Data analysis also reveals that patients who have difficulty taking or administering a drug are less likely to follow through with medication therapies. As such, pharmacies that create a culture of “nurturing” patients through education and support strategies establish strong bonds that contribute to greater adherence and retention.
Improving the bottom line
Few retention and adherence strategies speak louder to consumers than placing money in their pocket. Identifying opportunities to reduce medication costs is a highly effective way of building trust while also making it easier to patients to continue purchasing their medications.
An analysis of clients from Change Healthcare Engagement Solutions revealed that a switch from brand name to generic drugs would equate to savings of nearly $7 million across some 5,000 consumers for average savings of $1,270 per person. As generics are equally effective for 99 percent of patients, many opportunities exist for pharmacists to suggest this option. This requires a bit of education.
Change Healthcare surveys have consistently revealed that the primary reason consumers don’t opt in for generics is that the word “generic” suggests inferior quality. Having a pharmacist assure them that a brand and its generic are the same medication with the exact same effectiveness can quickly dispel that notion.
The same analysis also identified more than 34,000 health plan members who qualified for entry into prescription savings programs. That equates to average savings of $110 per person for a total of more than $3 million dollars in savings simply from program enrollment. Pharmacists who take the initiative to uncover these opportunities for their customers not only develop strong customer bonds but are also able to tout these achievements to the greater public.
Ultimately, consumers need a partner in their pharmacy. Connection drives loyalty and accountability for maintaining health. Leveraging the power of behavioral science is a key strategy for building solid customer relationships and ensuring patients are receiving quality treatment at a manageable cost.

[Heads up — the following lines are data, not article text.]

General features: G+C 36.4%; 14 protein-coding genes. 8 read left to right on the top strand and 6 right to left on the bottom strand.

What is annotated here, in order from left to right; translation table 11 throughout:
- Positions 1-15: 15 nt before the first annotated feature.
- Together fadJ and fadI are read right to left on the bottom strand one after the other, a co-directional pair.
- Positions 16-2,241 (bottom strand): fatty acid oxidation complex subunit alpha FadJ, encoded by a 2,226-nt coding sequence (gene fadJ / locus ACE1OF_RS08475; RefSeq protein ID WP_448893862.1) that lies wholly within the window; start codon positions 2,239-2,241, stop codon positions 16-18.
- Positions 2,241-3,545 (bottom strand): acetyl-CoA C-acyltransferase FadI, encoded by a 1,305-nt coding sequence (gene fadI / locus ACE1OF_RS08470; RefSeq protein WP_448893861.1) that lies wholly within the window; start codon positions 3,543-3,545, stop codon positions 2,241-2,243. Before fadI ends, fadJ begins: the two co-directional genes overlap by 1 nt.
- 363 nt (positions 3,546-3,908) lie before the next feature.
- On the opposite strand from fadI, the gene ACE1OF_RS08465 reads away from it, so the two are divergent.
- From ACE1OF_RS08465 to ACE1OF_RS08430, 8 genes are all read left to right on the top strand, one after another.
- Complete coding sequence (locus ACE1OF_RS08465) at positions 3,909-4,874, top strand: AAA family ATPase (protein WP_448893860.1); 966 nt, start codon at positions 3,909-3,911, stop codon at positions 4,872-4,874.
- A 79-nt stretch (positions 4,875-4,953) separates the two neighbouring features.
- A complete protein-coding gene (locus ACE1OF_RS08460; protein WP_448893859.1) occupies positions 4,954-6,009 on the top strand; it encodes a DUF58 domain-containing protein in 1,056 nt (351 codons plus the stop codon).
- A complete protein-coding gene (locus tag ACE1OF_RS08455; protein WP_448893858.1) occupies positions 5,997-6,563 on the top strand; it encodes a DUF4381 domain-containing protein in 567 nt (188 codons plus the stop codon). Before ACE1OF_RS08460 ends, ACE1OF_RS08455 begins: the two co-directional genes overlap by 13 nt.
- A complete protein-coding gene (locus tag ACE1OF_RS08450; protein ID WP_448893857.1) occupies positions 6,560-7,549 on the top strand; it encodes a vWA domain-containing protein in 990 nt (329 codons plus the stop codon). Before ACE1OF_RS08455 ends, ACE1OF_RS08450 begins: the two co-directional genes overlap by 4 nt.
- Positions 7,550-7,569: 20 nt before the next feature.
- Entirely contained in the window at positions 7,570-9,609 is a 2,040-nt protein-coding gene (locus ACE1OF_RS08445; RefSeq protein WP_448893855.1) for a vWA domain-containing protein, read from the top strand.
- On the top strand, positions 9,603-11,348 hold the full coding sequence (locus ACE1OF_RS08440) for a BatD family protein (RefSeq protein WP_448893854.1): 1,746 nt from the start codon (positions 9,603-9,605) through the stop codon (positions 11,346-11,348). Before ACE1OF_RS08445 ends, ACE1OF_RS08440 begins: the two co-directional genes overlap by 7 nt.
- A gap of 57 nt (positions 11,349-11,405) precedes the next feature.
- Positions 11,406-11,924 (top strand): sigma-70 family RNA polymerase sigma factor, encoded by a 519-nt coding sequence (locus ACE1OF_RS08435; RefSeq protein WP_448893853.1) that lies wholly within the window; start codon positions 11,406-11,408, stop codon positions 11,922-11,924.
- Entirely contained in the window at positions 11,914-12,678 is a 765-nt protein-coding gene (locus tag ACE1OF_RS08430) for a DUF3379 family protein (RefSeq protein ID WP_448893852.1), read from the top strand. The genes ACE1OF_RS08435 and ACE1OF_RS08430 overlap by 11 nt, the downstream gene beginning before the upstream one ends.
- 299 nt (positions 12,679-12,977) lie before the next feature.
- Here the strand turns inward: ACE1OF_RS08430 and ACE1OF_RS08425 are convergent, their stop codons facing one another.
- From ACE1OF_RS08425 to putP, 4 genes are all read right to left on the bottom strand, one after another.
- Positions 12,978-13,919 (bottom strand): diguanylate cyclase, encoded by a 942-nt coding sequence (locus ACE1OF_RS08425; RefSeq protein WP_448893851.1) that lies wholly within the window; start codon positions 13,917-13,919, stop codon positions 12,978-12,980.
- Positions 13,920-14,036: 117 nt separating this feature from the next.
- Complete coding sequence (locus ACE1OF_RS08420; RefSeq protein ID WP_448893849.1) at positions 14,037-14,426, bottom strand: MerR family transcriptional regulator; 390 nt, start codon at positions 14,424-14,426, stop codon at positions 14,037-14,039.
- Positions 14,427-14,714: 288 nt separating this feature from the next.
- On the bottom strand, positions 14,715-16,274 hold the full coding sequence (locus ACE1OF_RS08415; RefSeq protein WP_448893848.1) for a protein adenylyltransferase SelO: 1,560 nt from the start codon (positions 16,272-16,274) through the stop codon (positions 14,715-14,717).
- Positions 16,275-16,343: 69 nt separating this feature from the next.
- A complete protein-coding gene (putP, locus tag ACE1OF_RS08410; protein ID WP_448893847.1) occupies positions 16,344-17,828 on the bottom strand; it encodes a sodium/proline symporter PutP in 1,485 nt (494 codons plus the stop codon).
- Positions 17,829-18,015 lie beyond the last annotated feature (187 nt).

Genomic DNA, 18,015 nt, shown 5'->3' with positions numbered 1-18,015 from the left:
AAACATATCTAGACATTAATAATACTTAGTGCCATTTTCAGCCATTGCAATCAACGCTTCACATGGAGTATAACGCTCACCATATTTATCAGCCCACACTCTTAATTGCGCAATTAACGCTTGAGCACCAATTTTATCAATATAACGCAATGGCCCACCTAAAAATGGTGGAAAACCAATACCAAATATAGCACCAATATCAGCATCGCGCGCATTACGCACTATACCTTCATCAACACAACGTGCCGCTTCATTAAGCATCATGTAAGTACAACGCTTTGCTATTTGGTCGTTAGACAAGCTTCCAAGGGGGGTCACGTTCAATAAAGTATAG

Tabitha Burcham, Ph.D., is a Behavioral Scientist with Change Healthcare.
I keep going back to the same pharmacy because I like the pharmacist personally. The reason this is important is that our chain pharmacy has an ask the pharmacist counter. I've got a couple of decades old bland generics (lisinopril etc.) but my gf is type 2 diabetic and she's got about half of what they sell much of it brand name. At least once a month some question comes up r.e. some aspect of her medications and good luck trying to get a physician on the line. However invariably if I drop by our pharmacy I can get an immediate and clear explanation/answer to whatever medication question we've got. We switched TO this pharmacy because the last had a distant and inarticulate pharmacist. We'll soon relocate and we'll try to stay with this chain until we discover whether the specific pharmacist(s) is as agreeable and knowledgeable. Getting answers to health care questions is vital and it's very difficult/time consuming to get anything out of a physician outside the context of an office visit.